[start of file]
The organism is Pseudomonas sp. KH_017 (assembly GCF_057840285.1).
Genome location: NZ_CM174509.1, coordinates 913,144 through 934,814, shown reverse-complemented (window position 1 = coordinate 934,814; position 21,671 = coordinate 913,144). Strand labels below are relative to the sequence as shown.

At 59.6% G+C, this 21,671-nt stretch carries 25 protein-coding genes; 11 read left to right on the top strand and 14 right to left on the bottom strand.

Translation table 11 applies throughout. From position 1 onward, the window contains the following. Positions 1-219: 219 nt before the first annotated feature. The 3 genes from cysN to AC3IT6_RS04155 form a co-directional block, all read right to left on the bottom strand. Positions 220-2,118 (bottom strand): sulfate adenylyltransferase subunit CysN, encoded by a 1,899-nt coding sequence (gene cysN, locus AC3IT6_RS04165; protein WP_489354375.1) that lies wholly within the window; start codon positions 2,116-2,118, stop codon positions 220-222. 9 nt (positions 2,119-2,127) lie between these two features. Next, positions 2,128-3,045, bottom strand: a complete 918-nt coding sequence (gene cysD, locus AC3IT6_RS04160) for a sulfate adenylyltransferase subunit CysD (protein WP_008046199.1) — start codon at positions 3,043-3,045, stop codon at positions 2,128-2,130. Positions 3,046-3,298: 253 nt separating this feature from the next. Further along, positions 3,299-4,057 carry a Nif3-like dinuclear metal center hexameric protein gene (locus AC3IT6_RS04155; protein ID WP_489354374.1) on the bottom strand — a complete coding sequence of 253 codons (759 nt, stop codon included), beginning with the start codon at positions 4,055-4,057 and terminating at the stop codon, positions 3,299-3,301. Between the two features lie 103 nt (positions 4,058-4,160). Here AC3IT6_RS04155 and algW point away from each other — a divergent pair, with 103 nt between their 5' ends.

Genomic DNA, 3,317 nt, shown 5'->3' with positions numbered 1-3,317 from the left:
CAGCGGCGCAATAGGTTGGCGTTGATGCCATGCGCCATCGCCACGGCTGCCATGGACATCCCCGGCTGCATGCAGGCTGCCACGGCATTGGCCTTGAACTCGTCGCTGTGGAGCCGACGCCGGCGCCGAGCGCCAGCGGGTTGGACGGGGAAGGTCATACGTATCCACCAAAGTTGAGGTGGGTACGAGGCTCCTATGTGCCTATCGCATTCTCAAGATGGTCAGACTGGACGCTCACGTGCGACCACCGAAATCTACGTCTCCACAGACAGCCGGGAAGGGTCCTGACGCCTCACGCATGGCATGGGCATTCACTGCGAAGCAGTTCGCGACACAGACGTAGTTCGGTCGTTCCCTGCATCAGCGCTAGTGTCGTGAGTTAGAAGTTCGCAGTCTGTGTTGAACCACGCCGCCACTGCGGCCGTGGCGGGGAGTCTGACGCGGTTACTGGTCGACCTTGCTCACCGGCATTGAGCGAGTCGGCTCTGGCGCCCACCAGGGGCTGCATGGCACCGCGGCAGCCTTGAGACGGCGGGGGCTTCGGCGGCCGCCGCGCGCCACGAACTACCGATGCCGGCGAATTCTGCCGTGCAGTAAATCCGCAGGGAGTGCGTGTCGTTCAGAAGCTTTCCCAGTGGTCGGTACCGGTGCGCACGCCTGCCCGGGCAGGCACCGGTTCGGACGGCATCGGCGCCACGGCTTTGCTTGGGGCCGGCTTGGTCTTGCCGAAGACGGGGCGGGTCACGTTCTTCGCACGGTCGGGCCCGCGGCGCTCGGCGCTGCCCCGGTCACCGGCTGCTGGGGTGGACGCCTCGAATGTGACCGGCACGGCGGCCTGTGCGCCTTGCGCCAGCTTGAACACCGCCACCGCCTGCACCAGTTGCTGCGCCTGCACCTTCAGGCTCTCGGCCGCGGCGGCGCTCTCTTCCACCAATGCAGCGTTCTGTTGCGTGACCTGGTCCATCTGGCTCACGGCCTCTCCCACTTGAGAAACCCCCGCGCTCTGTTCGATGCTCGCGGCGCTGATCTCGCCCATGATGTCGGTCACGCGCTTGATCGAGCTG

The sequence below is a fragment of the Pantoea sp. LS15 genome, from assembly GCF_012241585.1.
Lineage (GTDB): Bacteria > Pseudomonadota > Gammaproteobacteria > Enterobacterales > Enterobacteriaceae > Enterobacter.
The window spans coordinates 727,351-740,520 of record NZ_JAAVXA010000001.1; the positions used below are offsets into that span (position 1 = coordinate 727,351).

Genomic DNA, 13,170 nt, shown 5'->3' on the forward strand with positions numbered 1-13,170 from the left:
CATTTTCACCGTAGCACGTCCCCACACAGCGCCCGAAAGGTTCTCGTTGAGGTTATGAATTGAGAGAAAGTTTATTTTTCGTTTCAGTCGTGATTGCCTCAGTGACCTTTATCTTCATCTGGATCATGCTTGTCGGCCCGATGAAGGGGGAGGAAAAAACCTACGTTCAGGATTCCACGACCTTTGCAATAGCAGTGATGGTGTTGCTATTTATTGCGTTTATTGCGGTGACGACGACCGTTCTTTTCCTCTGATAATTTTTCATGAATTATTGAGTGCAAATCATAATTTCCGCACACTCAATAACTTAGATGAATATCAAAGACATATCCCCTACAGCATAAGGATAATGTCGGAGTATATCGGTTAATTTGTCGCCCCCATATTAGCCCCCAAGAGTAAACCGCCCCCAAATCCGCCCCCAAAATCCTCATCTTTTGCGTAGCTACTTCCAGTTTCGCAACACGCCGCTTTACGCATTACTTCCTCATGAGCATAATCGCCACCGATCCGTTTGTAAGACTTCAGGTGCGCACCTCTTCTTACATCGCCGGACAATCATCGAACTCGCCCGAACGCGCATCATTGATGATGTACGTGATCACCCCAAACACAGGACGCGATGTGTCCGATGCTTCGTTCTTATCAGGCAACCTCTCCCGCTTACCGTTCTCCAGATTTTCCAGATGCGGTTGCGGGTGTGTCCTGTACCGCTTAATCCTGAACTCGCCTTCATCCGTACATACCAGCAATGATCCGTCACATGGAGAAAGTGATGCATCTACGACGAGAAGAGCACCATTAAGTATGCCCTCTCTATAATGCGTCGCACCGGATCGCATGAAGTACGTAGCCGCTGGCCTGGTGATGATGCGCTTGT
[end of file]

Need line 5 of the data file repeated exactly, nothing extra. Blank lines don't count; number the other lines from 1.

Genomic DNA, 3,317 nt, shown 5'->3' with positions numbered 1-3,317 from the left: